Neuros Medical just nailed down $3.5 million in new venture funding. The Cleveland startup is developing a neurostimulation treatment to address amputee pain, and plans to use the new cash to advance those efforts.
Several months ago, the three-year-old company gained an investigational device exemption approval from the U.S. Food and Drug Administration to launch a pilot clinical trial for the device treatment. Now underway, the effort is testing Neuros' high frequency Electrical Nerve Block technology to treat pain in amputees' residual limbs. The system includes an electrode/lead placed around a peripheral nerve. A pacemaker-sized generator powers the electrical impulses, according to the company. Kevin Kilgore and Niloy Bhadra of Case Western Reserve University developed the technology, the company's web site explains.
Already successful: A first-in-man feasibility study that led to significant improvement in pain levels, Neuros notes.
It's interesting to note the investors that participated in the new funding. Boston Scientific ($BSX) and Glengary LLC led the round, which also included new investors RiverVest Venture Partners, Blue Tree Allied Angels and ModelVest. Existing investors Case Tech Ventures, JumpStart Ventures, NorthCoast Angel Fund, Ohio Tech Angel Fund, Queen City Angel Fund III, Physician Investment Group also took part.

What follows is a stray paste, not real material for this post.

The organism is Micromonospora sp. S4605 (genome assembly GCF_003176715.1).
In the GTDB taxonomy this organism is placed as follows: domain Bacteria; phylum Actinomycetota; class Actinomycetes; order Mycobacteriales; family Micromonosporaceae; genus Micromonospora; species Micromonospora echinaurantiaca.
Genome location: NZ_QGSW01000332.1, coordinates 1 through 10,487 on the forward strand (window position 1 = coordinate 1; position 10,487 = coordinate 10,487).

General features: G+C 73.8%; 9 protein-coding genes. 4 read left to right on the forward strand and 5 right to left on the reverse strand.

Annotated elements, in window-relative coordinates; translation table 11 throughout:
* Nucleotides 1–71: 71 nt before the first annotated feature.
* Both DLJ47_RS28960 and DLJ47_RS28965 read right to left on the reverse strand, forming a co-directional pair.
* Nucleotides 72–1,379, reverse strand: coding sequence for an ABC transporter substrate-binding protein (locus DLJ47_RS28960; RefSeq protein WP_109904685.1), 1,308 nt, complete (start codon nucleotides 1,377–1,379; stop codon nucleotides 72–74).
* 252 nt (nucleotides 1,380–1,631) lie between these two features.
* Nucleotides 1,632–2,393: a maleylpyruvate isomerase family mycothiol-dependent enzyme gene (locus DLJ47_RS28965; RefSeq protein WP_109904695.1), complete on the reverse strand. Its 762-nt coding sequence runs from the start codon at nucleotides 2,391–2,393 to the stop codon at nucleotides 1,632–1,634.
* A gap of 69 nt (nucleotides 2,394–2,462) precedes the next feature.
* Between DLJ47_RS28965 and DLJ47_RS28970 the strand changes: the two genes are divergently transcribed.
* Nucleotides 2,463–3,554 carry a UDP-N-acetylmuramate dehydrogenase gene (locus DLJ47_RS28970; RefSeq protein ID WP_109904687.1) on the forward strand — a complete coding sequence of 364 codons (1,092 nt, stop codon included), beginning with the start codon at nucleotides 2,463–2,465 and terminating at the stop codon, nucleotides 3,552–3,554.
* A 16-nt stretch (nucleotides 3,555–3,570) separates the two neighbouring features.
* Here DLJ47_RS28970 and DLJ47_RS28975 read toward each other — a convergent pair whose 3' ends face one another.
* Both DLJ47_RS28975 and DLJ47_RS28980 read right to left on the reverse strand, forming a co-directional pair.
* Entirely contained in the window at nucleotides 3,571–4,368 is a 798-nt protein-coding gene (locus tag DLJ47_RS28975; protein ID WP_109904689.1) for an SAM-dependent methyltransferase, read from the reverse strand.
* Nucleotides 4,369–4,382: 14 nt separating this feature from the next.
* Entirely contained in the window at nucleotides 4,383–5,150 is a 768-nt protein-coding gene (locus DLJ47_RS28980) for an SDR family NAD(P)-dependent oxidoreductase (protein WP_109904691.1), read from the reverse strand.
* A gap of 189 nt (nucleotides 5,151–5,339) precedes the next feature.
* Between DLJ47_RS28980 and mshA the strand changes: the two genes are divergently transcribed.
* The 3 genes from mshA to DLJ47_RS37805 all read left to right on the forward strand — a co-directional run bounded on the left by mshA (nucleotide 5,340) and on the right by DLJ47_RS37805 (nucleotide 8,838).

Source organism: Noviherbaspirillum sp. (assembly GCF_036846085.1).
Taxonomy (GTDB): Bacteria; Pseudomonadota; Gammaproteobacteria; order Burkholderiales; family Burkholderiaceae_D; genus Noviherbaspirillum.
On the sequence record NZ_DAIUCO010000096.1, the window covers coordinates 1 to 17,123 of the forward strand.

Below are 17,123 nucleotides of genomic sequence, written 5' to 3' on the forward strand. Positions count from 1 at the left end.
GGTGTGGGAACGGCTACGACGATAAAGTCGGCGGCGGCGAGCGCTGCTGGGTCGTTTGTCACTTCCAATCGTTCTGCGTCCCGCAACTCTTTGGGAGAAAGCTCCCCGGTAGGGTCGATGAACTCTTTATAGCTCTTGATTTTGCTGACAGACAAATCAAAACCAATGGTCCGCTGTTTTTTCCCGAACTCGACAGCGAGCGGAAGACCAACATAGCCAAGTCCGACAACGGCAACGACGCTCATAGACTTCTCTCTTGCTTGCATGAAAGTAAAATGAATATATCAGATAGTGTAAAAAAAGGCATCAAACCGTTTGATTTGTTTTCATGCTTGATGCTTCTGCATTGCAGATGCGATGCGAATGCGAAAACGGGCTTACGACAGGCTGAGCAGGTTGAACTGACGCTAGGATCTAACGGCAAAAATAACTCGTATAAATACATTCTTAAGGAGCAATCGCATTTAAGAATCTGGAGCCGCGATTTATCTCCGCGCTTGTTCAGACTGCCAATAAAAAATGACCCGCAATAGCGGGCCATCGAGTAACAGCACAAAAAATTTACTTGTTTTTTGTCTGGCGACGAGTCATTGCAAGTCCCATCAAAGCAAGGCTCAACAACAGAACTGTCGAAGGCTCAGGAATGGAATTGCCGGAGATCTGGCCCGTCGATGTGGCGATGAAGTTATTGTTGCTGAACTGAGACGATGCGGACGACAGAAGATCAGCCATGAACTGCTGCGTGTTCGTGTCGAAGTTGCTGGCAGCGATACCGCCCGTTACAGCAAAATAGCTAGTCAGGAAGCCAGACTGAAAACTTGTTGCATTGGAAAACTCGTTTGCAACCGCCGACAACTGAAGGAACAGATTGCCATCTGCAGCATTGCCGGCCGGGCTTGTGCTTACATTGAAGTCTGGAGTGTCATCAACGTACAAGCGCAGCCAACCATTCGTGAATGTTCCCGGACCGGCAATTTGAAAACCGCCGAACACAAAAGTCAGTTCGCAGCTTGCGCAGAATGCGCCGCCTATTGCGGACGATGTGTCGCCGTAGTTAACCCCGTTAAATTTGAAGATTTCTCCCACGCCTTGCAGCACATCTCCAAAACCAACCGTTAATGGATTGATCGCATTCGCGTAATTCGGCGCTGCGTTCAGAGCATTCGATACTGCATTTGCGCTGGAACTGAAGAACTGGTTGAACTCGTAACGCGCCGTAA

Neurostimulation is becoming an increasingly intriguing focus for device companies, and it is not surprising that Boston Scientific wants a stake in this. The company is already in the space with products such as the Precision Plus SCS system, an implant designed to treat chronic trunk/limb pain. St. Jude gained a CE mark last fall for a neurostimulation device designed to treat migraines, and Medtronic is also competing in the space. Other companies are developing neurostimulation-related products to treat depression and apnea, among other indications.
Either way, Neuros anticipates a sizeable market. More than 70 million Americans suffer from chronic pain lasting more than three months, according to statistics cited on the company's web site. The company wants to target patients that suffer from neuropathic pain, residual limb/neuroma pain, chronic migraine pain and chronic post surgical pain, according to its website.
- read the release